When I look up the prefix "twi-" in Websters, it says it's akin to old high German "zwi-" and means two, double, doubly or twice. At some point in the development of English from the old Saxon tongues, there were many words that suffered either vowel or consonantal shifts, which is why so many German words are recognizable to English speakers, if you just use a bit of imagination and guess what those changes might be.

C. C. said...

Kazie,
Holy hotwick. I just checked twist. Guess what, it's rooted in German Zwist.

Clear Ayes said...

Most of G.A.H.'s family still live around the LOMPOC area. He has a brother and two nieces' families who live in town. Another brother lives down the highway in Nipomo and a third brother lives in Buellton. G.A.H.'s sister's husband worked at Vanderberg AFB for many years before he retired. It was and still is a very secure facility. They live in neighboring Santa Maria now. We usually spend a lot of time in Lompoc when we are visiting family members.

Wolfmom, I visited your website and was very impressed, particularly with your food paintings. I loved "Cream Puffs", it made me smile.

J.D., I have tried various Zimcam products and they do seem to lessen the severity of colds. Hey, anything that helps even a little is OK in my book.

Seattle John said...

c.c.

Not all oasts have white cones on top but it is quite common on the smaller older structures. Larger oasts were barn like structures. The cone is a louvered vent to channel humid air away from the drying hops and to provide a good regulated draft for the drying fire. Many of these cowls had vanes which allowed them to swing in the wind to provide a properly controlled amount of ventilation.

That is the traditional way still used today for small batches and specialty beers and ales. Large breweries dry hops in bulk with large dehydrators that precisely control humidity and temperature.

Seattle John

Dennis said...

Good evening, c.c. and gang, from wonderfully warm Boca Raton. Had a great trip down, the train got in 90 minutes early, and the drive down here with the top down was just outstanding. Weather looks good for the next 6 days so far.

Just got done the online version of the puzzle; no real problems, had a bit of perp help.

I guess I'm the only one that picked up on the confluence of Lake Titicaca, Brest and (bra) clasp. Speaks volumes about what's happened to our blog...

Anon from yesterday, yes, I certainly know that the CMH is awarded, not won - I was privileged to know, and count as a friend, Joey Paul, who was posthumously awarded the Medal of Honor for his actions in Vietnam.

I hope everyone had an outstanding Christmas - anybody get anything special?

jeannie said...

Dennis, Titticaca, brest and bra did not escape my attention. Just too bogged down with cold medicine to be my old DF self. I left work today at 2pm and took Nyquil with a shot of brandy and just roused myself. Still a little fuzzy so to speak. I'm sorry I let you down. Hope you are enjoying the warm, balmy weather with your top down. I know I would.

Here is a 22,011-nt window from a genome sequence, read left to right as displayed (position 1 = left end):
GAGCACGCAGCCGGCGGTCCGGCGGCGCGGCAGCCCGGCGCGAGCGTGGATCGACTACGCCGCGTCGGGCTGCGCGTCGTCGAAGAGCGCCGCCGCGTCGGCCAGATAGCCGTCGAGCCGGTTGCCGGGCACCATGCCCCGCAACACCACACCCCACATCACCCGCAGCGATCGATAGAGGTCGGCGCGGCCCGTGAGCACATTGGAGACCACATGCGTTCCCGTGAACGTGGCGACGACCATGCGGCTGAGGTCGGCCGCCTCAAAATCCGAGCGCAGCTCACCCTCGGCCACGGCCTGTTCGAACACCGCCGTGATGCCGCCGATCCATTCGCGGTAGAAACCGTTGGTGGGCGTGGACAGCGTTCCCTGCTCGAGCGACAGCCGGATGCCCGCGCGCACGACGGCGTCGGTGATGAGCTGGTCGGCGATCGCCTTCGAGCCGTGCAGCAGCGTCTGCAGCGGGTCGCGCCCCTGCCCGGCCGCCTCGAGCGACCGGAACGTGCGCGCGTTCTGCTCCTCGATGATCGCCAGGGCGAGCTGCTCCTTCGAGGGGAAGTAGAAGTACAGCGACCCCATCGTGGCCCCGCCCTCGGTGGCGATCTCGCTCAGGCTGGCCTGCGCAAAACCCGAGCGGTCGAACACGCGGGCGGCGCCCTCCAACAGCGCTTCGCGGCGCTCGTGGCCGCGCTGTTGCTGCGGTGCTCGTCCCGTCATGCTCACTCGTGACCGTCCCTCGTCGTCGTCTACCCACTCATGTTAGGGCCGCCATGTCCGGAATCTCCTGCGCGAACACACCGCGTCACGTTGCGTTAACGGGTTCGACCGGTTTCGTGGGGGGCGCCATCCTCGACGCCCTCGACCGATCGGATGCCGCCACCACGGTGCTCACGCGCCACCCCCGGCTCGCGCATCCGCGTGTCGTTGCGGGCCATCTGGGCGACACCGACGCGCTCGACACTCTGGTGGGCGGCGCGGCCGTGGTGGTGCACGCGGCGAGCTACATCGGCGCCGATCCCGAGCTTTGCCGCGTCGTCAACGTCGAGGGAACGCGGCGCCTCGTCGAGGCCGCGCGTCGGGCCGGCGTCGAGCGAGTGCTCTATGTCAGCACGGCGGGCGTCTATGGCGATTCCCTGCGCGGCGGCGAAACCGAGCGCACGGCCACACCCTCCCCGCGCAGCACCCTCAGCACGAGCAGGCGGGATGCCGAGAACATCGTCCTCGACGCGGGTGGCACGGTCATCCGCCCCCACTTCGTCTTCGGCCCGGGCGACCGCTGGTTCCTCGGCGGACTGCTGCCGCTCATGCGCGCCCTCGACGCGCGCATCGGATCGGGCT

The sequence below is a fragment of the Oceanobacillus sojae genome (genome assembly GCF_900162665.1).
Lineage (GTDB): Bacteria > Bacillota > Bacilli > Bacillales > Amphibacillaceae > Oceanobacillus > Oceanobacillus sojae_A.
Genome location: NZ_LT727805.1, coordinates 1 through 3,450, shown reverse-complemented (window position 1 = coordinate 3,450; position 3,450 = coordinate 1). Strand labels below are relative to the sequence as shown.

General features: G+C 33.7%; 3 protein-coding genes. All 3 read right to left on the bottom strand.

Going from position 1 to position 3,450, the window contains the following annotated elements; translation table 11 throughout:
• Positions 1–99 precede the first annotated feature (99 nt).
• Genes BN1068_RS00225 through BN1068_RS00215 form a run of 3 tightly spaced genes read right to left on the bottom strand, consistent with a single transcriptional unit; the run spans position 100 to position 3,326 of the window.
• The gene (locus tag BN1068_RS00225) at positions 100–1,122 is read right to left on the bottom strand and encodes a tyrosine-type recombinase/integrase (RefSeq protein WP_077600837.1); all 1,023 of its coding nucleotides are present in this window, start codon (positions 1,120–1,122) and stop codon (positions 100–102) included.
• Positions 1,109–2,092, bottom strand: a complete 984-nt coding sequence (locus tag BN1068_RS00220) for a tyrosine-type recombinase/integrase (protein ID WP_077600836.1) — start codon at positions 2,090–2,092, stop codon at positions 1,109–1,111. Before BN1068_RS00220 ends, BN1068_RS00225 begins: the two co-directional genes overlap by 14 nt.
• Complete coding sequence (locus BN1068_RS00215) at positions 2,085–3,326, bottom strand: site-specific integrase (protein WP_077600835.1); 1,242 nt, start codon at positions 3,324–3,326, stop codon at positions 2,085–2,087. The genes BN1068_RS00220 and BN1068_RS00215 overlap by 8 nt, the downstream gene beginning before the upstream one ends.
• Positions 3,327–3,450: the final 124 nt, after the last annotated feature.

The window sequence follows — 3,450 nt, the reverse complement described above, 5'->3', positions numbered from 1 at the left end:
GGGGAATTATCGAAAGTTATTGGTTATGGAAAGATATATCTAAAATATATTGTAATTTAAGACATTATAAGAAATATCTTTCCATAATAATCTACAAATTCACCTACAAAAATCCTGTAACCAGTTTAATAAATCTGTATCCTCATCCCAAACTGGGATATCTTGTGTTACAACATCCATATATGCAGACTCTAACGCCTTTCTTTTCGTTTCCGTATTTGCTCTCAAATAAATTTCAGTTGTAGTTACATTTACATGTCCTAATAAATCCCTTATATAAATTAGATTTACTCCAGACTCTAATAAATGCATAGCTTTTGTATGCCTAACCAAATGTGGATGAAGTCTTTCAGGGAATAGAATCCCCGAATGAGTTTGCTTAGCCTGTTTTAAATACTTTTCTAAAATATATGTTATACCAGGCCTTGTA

Martin said...

Chris,

Let's not live in the past. "We shall throw the ball because we can make a first down and then we will win the game." :)

Martin

RichShif said...

Good Evening C.C. and all,

Had some of the same issues. Freshnet is new. Still don't know OAS and I guess ARG is Argentina.

@ C.C. I did not know Eartha Kitt had died when i posted the link. Argyle's follow up gave me that bit of info.

Did Bill Haley shake, rattle , or roll any frying pans in the kitchen?

kazie said...

c.c.,
"Zwist" actually means discordance, but "z" often becomes "t" or "th" in English equivalences. The German "z" sounds like an English "ts".

Anonymous said...

JD,

ZICAM stops you from getting sick it's useless after you already have one. I used mucinex DM.

Thank the recommends though Have nice day.

jeannie said...

democrat, I came home early from work today and took nyquil with my hot toddy recipe and slept like a baby for about six hours. I almost feel like myself again. More than one person in the course of a couple of days has suggested Zicam. It is supposed to wipe out a cold quicker once it has hit you. I will stick by my own remedies passed down the pipe by my Mom as it has always worked in the past. The one thing I was missing in the remedie was Vicks Vapor Rub on my chest covered with a t-shirt.

wolfmom said...

Seattle John...I love information like that. I was the kid that always asked WHY?

Clear Ayes, so happy you liked the paintings. I spent a lot of time in the food business and several years as a Cheesemonger for Oakville Grocery, so food was one of the first things I chose to paint, mixed in with places I had been. Compliments always keep me motivated. Thanks.

Late 2nd post as we went to a terrific Comedy Show called THE GREAT BIG YEAR END KISS OFF with political humorist Will Durst and Company. Hysterical! So now I am having a hot Brandy to soothe my throat from all the laughing...

All of you with Holiday colds...take care and try to get lots of rest...always the best remedy.